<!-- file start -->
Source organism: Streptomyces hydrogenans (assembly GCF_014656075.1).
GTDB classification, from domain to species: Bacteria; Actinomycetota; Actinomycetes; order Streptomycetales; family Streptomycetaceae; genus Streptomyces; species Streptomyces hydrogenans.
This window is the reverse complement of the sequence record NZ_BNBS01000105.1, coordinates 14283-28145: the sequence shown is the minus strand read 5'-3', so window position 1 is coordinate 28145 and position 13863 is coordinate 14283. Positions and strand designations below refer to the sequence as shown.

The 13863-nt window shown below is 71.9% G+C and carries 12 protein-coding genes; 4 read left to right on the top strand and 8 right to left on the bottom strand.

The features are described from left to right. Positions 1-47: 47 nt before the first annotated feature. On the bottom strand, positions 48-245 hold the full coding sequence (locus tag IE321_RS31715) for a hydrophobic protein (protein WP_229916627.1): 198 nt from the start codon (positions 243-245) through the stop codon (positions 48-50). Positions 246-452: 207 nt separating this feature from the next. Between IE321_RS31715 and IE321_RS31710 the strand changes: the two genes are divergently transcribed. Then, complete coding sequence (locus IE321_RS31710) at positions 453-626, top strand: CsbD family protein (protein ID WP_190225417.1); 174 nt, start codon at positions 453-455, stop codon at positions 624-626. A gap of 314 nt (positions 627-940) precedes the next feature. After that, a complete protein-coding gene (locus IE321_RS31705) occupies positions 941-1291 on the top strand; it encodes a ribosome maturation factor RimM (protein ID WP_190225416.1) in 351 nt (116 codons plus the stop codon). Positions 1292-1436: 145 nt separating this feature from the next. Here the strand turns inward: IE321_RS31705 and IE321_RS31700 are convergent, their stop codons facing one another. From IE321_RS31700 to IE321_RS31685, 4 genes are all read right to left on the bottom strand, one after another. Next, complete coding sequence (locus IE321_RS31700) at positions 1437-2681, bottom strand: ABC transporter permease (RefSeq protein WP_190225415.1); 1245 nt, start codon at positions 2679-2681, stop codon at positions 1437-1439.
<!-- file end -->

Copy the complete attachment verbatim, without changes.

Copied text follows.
Source organism: Streptomyces hydrogenans (assembly GCF_014656075.1).
GTDB classification, from domain to species: Bacteria; Actinomycetota; Actinomycetes; order Streptomycetales; family Streptomycetaceae; genus Streptomyces; species Streptomyces hydrogenans.
This window is the reverse complement of the sequence record NZ_BNBS01000105.1, coordinates 14283-28145: the sequence shown is the minus strand read 5'-3', so window position 1 is coordinate 28145 and position 13863 is coordinate 14283. Positions and strand designations below refer to the sequence as shown.

The 13863-nt window shown below is 71.9% G+C and carries 12 protein-coding genes; 4 read left to right on the top strand and 8 right to left on the bottom strand.

The features are described from left to right. Positions 1-47: 47 nt before the first annotated feature. On the bottom strand, positions 48-245 hold the full coding sequence (locus tag IE321_RS31715) for a hydrophobic protein (protein WP_229916627.1): 198 nt from the start codon (positions 243-245) through the stop codon (positions 48-50). Positions 246-452: 207 nt separating this feature from the next. Between IE321_RS31715 and IE321_RS31710 the strand changes: the two genes are divergently transcribed. Then, complete coding sequence (locus IE321_RS31710) at positions 453-626, top strand: CsbD family protein (protein ID WP_190225417.1); 174 nt, start codon at positions 453-455, stop codon at positions 624-626. A gap of 314 nt (positions 627-940) precedes the next feature. After that, a complete protein-coding gene (locus IE321_RS31705) occupies positions 941-1291 on the top strand; it encodes a ribosome maturation factor RimM (protein ID WP_190225416.1) in 351 nt (116 codons plus the stop codon). Positions 1292-1436: 145 nt separating this feature from the next. Here the strand turns inward: IE321_RS31705 and IE321_RS31700 are convergent, their stop codons facing one another. From IE321_RS31700 to IE321_RS31685, 4 genes are all read right to left on the bottom strand, one after another. Next, complete coding sequence (locus IE321_RS31700) at positions 1437-2681, bottom strand: ABC transporter permease (RefSeq protein WP_190225415.1); 1245 nt, start codon at positions 2679-2681, stop codon at positions 1437-1439.